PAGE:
Previously, I’ve covered several gnocchi recipes in my posts, from a potato gnocchi to a buckwheat squash version. It’s a food common to all the regions we visit with Italiaoutdoors, and there are so many different and interesting preparations. From potato, buckwheat, ricotta, mixed with meats from prosciutto to spleen, cheeses, and all sorts of greens, not to mention squash and bread, it has been a way to put all your leftovers to use for centuries. I don’t think I’ll run out of material on this subject for quite some time! On my Italiaoutdoors web site, there is a brief overview of the various different types of gnocchi we see in the Veneto, Trentino-Alto Adige and Friuli-Venezia Giulia.
I recently came across a wonderful book on the regional foods of Friuli-Venezia Giulia, entitled Flavors of Friuli by Elisabeth Antoine Crawford. Interesting and well-done recipes, combined with great information on the producers and restaurateurs of the region makes it a fantastic resource for me. This latest recipe for gnocchi comes from there – “Gnocchi Croccanti di Sauris”. It is a gnocchi that has been stuffed with cheese and prosciutto, then pan seared after it has been first cooked in water. The prosciutto in this recipe is the wonderful local Prosciutto di Sauris, which I have never seen here in the US. Substitute another high quality prosciutto, like the San Daniele, also from Friuli.
I’ve seen several recipes for gnocchi croccanti, but many are not stuffed, just simply pan seared to finish. In Friuli, there is another classic gnocchi dish, Gnocchi di Susine, which is also a stuffed gnocchi, this one a sweet gnocchi which has been stuffed with fruit.
Having made, and taught how to make, gnocchi on many occasions, I’ve learned to secret to light gnocchi is twofold; first, rice the potatoes when warm, then allow them to cool. Second, use as little flour as possible, and handle it as little as possible. This second tip becomes a bit more difficult when you are stuffing the gnocchi. So I started with my standard gnocchi recipe, with the plan to increase the flour only as necessary to get the dough around the stuffing.
It ends up I didn’t really need to increase the flour at all. Once the dough was together, it was a bit sticky, but as long as I kept my hands clean and dusted with a little bit of flour, I was able to form the dumplings. I do elect to bake my potatoes that I use for gnocchi, rather than boil them. I baked them for well over an hour, and I live in a dry climate, although it is rainy and humid today. But having dry (and cool) potatoes will decrease the amount of flour that you will need.
Here is my modified version of Elisabeth’s recipe. I would suggest just keeping the flour close by while you are forming the dumplings. If it is too wet, add a bit and try again.
As I am still living in a remote part of Maine, with limited access to things like Prosciutto di Sauris and Montasio – today, even arugula – I’ve substituted with sopressa, grated Sapore di Asiago, and my green of choice right now, local fiddleheads.
Gnocchi Croccanti di Sauris
8 ounces prosciutto, coarsely chopped
1/2 cup grated aged cheese, such as grana or montasio
1 tablespoon whole milk
2 tablespoons chopped fresh chives
1 1/2 pounds potatoes
3/4 cup all purpose flour
1 tablespoon salt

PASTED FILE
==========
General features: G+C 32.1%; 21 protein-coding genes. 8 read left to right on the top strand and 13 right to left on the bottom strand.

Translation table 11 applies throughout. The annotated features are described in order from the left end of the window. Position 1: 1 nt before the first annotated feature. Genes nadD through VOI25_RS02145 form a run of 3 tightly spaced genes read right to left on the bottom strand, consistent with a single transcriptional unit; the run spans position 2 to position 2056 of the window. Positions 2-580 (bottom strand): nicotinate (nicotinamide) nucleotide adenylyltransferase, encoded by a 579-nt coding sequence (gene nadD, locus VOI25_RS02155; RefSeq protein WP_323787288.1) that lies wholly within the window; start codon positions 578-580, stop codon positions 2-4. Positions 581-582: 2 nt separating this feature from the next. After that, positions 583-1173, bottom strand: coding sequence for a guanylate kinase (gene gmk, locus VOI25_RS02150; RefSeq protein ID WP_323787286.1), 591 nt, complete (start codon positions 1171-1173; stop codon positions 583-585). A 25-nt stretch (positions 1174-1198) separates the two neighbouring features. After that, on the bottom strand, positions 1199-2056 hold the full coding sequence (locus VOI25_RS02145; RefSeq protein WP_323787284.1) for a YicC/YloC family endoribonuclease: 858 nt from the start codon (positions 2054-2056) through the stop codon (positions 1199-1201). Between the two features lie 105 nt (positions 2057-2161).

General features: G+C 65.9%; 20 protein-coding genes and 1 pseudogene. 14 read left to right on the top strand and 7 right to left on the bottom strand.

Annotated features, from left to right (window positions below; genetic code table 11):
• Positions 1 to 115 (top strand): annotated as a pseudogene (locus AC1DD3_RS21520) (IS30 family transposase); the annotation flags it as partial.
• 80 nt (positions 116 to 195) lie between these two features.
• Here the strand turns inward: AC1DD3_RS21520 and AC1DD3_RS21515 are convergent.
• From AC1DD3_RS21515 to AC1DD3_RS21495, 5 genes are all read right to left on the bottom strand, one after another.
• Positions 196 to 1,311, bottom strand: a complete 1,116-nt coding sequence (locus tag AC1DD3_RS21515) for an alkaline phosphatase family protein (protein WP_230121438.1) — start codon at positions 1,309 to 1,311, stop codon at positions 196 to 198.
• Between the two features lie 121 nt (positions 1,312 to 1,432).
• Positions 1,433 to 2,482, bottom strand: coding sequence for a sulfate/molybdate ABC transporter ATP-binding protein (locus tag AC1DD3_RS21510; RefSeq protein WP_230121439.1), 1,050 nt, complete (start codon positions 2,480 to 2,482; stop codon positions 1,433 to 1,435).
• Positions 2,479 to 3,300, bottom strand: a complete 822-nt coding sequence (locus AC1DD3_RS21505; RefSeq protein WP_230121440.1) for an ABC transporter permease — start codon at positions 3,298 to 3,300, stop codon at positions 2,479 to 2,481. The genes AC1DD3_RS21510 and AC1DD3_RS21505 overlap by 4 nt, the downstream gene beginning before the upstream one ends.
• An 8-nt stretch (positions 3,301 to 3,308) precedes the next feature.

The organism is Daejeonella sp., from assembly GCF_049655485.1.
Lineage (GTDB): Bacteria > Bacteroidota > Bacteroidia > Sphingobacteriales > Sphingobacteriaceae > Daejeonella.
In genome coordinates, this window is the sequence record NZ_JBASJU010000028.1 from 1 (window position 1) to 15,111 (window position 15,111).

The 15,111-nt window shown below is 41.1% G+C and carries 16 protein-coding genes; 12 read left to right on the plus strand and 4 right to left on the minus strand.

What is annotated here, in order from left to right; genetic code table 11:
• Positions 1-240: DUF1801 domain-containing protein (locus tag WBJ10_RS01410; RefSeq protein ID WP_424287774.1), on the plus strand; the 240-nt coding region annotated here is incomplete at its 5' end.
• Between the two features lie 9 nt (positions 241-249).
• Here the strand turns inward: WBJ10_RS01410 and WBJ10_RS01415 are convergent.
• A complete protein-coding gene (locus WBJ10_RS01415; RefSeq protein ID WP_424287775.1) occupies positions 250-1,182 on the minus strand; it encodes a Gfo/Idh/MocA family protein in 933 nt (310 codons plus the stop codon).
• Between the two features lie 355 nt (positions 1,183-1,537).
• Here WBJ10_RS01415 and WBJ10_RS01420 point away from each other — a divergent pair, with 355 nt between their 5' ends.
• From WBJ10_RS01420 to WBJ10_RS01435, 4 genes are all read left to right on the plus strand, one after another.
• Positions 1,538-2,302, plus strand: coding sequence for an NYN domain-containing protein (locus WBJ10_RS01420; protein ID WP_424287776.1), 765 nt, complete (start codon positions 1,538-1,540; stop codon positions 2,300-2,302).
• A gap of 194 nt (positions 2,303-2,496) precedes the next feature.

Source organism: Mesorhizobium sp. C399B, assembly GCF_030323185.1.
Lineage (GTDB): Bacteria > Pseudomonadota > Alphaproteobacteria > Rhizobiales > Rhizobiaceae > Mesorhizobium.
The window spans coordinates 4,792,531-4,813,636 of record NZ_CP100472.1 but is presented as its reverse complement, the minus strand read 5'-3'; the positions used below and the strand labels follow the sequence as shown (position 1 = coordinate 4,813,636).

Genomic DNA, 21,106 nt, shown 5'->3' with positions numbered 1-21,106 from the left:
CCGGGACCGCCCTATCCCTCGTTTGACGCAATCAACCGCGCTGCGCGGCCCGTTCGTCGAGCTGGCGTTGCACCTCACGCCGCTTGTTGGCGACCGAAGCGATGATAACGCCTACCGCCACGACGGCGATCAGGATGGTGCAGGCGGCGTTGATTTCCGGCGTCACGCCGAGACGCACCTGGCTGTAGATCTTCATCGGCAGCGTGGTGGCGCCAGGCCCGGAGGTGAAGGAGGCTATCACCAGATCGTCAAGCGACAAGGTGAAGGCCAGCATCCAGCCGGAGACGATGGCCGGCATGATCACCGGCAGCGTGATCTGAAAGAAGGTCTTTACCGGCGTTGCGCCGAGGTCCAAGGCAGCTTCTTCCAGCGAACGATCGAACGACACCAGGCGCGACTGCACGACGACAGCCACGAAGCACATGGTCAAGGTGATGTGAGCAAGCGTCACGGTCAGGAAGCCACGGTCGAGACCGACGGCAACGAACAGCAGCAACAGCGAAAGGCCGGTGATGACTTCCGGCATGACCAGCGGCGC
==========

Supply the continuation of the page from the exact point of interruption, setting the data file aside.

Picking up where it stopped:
1 egg, beaten
6 tablespoons butter, divided
12 ounces arugula, or other green
1 clove garlic, minced
1 tablespoon chopped chives
Preheat the oven to 400°.
Pierce the potato in several places with a knife. Set in the oven and bake until very tender, about an hour, depending upon the size of the potatoes.
For the filling:
Place the prosciutto, cheese, and milk in a food processor and pulse to combine. Stir in the chives. Form the mixture into 3 dozen balls, of about 1/2 teaspoon each.
For the dough:
Remove the potatoes from the oven, and allow to cool only 5 minutes or so. Rice the potatoes with a ricer, or press it through a large mesh sieve. Allow to cool to room temperature. Add the flour and salt, and combine with the potatoes until well mixed, but still fluffy. Add the egg and mix just until you form a soft dough.
Taking a bit of the dough, about 1 scant tablespoon, press it out on the palm of your hand. Place one of the filling balls in the center, and wrap the dough around it. Keep a bit of flour nearby to dust your hands, and when the dough starts to stick take a moment to rub your hands together to remove the dough and dust them again with flour. Roll each dumpling gently to form an oblong shape.
Bring a large pot of lightly salted water to boil over high heat. Salt the water. Working in small batches, place the gnocchi in the water – don’t overcrowd them. Cook until the gnocchi rise to the surface; using a slotted spoon, remove them and place on a sheet pan in a single layer.
Melt 2 tablespoons of butter in a medium saute pan over medium heat. Add the greens and saute until tender. The time will vary depending on the greens; from a couple of minutes for arugula to 6-7 minutes for a chard, or fiddleheads. Add the garlic a minute or so before they are done. Remove from heat and season with salt and pepper.
Melt 2 tablespoons of butter in a large saute pan over medium high heat. Add half of the gnocchi, again, don’t overcrowd. Cook until the bottoms are crisp and golden brown, about 3-5 minutes. Turn, and cook the other side until brown. Don’t force them to turn, they will release from the bottom of the pan when they are seared. Remove and repeat with the remaining gnocchi.
Place the greens on 6 warmed plates. Top with the gnocchi, and drizzle any remaining butter over the dish. Garnish with chopped chives.
I’ll go off the beaten path here and recommend a red with this – it is delicious, but can be a bit heavy.. I think the La Biancara Rosso Masieri would pair nicely; the slight mineral tingle it offers would cut through the butter.